Buy Photo

Kelly Bearden

Fewer and fewer American military veterans are starting or operating businesses today.

A recent study by the Ewing Marion Kauffman Foundation found that the nation's veteran entrepreneurship rate is dropping. In 1996, veterans represented 12.3 percent of all new entrepreneurs. By last year, the number had dropped to 6 percent.

Why does this matter?

Because the U.S. has nearly 2.5 million new veterans who served in the post-9/11 era. They are transitioning from their military service to civilian careers at a time when the U.S. Bureau of Labor Statistics is reporting that the unemployment rate for veterans hovers around 10 percent -- well above the national unemployment rate of just under 8 percent.

Following the nation's past wars, a large percentage of returning veterans chose to start and grow new businesses. They engaged in self-employment and entrepreneurship at rates higher than the general U.S. population. These veterans became the employers and mentors to the veterans who followed in their path -- serving their country and then entering civilian life.

But as the veterans of the Korean and Vietnam wars are retiring, and fewer new veterans are starting up companies, the mentors and veteran-employers are disappearing. As a result, our returning heroes and our communities are losing out.

"What's troubling about the waning numbers of veteran-owned startups is that younger veterans now have less support from within their own community of veterans as they consider their own entrepreneurial ventures: fewer networking opportunities, mentors and funders among the older generations of vets," explained Dane Stangler, director of research and policy at the Kauffman Foundation.

Military service gives veterans unique attributes that make them ideal entrepreneurs: drive, self-sufficiency, ability to handle dynamic and uncertain conditions, management skills, teamwork, and combat-tested adaptation and innovation. But to transition these attributes from military service to succeeding in the civilian business world often requires the understanding and helping hand of a "mentor" who made that same transition and understands the challenges.

The U.S. Small Business Administration, in partnership with the Department of Veterans Affairs and the Department of Defense, is starting a national entrepreneurship training program for veterans to help supply much needed mentoring and help veterans utilize the skills they developed in the military to start new businesses.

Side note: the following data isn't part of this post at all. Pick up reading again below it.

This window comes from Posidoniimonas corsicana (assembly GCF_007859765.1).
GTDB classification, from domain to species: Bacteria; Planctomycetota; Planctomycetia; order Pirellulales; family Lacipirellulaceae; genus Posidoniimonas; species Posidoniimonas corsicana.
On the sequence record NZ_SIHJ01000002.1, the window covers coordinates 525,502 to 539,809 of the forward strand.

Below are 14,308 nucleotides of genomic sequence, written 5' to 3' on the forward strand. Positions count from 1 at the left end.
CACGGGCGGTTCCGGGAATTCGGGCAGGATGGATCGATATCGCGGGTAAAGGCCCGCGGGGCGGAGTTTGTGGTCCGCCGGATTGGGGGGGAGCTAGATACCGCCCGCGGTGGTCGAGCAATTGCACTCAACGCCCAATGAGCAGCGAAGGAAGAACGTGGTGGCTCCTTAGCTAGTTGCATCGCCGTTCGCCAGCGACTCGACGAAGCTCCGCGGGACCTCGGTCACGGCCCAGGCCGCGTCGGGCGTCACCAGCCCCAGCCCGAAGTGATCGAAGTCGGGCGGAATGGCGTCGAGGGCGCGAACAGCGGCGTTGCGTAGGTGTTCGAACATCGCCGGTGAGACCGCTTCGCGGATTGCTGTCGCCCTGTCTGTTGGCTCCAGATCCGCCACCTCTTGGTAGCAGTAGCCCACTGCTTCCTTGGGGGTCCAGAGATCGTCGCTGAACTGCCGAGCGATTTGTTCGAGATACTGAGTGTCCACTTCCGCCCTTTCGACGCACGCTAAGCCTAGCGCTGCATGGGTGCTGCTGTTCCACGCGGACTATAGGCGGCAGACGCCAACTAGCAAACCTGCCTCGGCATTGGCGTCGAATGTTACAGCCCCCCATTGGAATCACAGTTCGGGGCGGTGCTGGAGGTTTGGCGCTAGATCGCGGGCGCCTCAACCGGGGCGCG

On Wednesday, Dec. 12, from 7:45 a.m. to noon, a Veterans Business and Career Fair will be held in the Dezember Leadership Center at Cal State Bakersfield. Veterans will be given the opportunity to meet face-to-face with potential employers, veteran-owned business owners and organizations that provide veteran support.

The event's goal is to provide information about career opportunities and veteran's services, as well as advise veterans who wish to start up their own businesses.

Representatives from the Kern County Fire Department as well corporate recruiters will be on hand to talk with veterans. Business workshops also will be conducted to help advise those who want to start up their own businesses.

We owe it to our veterans to show our gratitude for their service and sacrifice. We owe it ourselves to channel their skills into civilian endeavors that will benefit our communities.

I read a Nov. 26 story from The Dallas Morning News about a young Marine veteran who started up a very successful marketing company in Dallas. Andrew Nguyen was not satisfied with just making a success of his own business. He wanted his buddies to succeed, too.

Nguyen founded a Dallas nonprofit organization called Honor Courage Commitment, a name he picked based on the core values of the Marines. His organization connects veterans with mentors and provides business training. Honor, courage and commitment also make veterans ideal entrepreneurs, Nguyen told The Morning News, explaining there is a direct correlation between military leadership and entrepreneurship.

"The discipline instilled in veterans helps position them into becoming successful business owners," he said.

The Veterans' Business and Career Fair at Cal State Bakersfield is part of a nationwide effort to promote startup activity among veterans who recently left the military and face a high civilian unemployment rate. Call 861-7951 for more information, or go to

Kelly Bearden is the director of the Small Business Development Center at CSUB. Community Voices is an expanded commentary of 650 to 700 words. The Californian reserves the right to edit all submissions for length and clarity.